Average Americans and the media had endorsed that assault on Japan, as it seemed to help end the bloody war, but in the aftermath the US had kept hidden almost all photos, film footage, and first-person accounts of the human effects of the bombings (including radiation disease). The Hersey article, with its unflinching account of what survivors witnessed in Hiroshima, threatened the official narrative of justification.
The view of well-respected Saturday Review editor Norman Cousins added significantly to the impact. In an editorial titled The Literacy of Survival, he asserted that Americans, despite Hersey’s achievement, still did not fully comprehend what we had done. “Have we as a people,” he asked, “any sense of responsibility for the crime of Hiroshima and Nagasaki? Have we attempted to press our leaders for an answer concerning their refusal to heed the pleas of the scientists against the use of the bomb without a demonstration?” He concluded by calling for a national “moratorium” on all normal habits and routine, “in order to acquire a basic literacy” on the moral implications of the atomic bombings and the atomic age. If this accomplished little it would at least “enable the American people to recognize a crisis when they see one and are in one.”
In the same period, MGM was producing the first Hollywood movie about the creation and use of the bomb, The Beginning or the End, which posed an additional threat to the official narrative, drawing the alarmed attention of Truman and the director of the Manhattan Project, Gen. Leslie Groves. They intervened in unprecedented fashion to order revisions and retakes to shape a new pro-bomb message. (This is the subject of my book, The Beginning or the End: How Hollywood—and America—Learned to Stop Worrying and Love the Bomb.)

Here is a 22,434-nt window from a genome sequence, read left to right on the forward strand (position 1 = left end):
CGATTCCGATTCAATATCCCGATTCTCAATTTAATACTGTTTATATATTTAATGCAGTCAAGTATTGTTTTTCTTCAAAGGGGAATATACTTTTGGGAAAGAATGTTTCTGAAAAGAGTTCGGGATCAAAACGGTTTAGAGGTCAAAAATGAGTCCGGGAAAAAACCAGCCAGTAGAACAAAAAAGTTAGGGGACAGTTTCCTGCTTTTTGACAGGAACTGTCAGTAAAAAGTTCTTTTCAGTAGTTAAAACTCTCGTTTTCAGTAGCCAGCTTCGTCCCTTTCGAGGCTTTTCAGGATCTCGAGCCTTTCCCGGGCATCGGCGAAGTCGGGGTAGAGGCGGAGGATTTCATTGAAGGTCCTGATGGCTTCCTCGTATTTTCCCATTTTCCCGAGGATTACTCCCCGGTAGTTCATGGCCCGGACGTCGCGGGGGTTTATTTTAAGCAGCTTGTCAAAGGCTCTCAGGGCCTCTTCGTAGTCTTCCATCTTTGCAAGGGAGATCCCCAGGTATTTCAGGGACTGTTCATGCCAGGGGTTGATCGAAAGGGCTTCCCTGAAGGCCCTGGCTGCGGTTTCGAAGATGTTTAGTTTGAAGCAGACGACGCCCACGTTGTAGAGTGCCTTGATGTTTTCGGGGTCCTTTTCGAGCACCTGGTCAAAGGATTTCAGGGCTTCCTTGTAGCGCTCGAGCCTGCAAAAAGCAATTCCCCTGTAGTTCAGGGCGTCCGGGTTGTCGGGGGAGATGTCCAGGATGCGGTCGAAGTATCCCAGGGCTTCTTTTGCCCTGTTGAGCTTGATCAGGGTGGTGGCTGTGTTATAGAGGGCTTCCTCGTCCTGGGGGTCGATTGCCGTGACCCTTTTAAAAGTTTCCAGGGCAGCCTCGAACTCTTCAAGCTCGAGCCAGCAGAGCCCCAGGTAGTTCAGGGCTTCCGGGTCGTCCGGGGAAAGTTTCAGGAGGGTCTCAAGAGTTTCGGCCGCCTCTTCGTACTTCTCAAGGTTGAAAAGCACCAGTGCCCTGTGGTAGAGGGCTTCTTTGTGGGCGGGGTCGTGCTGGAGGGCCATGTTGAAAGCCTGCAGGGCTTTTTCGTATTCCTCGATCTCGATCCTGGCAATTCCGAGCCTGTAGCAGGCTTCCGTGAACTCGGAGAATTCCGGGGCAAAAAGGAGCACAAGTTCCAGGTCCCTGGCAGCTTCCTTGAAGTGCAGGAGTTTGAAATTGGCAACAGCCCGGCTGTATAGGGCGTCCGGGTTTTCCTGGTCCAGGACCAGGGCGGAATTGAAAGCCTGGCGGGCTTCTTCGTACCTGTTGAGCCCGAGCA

Clearly, those who supported the use of the bomb against Japan had to respond in some way, as Hiroshima, now in book form, hit the bestseller lists. James Conant, the president of Harvard University, who played a key role on the advisory committee that recommended to Truman that he deploy the new weapon, had grown so alarmed by the threat posed by Hersey and Cousins that he wrote to Harvey Bundy, former assistant to Secretary of War Stimson. “I am considerably disturbed about this type of comment which has been increasing in recent days,” Conant explained. He warned of a potential “distortion of history” that would be passed down by “a small minority” to succeeding generations if the Hersey and Cousins writings were not challenged. It was vital that someone with great authority, such as Stimson, pen a “statement of fact,” in the form of a popular article, and soon.